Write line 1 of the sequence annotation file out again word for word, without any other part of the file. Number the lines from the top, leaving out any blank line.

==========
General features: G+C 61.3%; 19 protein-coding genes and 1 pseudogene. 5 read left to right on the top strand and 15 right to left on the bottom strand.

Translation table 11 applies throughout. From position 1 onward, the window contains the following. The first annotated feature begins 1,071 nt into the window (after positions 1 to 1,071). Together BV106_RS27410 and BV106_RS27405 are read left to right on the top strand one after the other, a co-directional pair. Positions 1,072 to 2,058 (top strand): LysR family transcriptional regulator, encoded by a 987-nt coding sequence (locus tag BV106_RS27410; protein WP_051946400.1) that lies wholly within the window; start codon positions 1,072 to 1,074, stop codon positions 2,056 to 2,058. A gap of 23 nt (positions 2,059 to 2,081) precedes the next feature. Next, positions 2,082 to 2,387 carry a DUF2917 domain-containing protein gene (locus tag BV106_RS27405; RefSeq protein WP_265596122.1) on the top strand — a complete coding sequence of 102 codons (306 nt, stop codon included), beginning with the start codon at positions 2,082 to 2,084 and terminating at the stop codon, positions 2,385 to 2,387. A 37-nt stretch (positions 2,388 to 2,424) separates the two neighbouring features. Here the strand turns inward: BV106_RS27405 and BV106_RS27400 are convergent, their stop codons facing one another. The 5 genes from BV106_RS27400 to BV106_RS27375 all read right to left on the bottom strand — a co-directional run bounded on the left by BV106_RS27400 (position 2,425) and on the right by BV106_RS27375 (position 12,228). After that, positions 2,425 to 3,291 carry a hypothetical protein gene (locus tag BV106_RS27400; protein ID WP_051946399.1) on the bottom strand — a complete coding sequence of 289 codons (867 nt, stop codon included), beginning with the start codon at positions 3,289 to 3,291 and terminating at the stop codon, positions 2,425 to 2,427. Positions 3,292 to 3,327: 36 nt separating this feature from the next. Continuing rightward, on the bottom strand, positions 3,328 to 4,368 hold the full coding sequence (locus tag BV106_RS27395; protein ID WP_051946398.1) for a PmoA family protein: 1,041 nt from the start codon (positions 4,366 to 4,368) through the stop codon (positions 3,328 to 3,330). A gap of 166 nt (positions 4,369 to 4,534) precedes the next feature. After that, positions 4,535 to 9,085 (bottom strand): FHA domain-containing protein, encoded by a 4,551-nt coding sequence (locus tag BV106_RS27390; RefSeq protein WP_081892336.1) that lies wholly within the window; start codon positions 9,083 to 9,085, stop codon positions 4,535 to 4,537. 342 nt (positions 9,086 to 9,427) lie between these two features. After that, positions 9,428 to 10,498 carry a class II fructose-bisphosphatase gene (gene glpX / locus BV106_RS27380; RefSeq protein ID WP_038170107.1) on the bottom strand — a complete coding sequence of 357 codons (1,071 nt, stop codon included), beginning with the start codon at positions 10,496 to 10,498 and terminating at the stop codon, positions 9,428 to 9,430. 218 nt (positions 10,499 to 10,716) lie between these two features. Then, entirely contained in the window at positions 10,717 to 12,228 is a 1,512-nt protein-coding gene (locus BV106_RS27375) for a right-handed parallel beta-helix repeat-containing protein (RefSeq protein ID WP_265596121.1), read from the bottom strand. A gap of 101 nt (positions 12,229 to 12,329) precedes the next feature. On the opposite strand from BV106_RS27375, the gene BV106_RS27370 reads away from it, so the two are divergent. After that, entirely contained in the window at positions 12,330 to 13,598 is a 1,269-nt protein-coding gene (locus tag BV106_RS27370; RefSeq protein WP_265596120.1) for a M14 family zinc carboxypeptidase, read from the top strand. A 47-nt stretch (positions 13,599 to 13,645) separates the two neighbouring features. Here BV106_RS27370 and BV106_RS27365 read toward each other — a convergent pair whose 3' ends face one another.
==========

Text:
General features: G+C 61.3%; 19 protein-coding genes and 1 pseudogene. 5 read left to right on the top strand and 15 right to left on the bottom strand.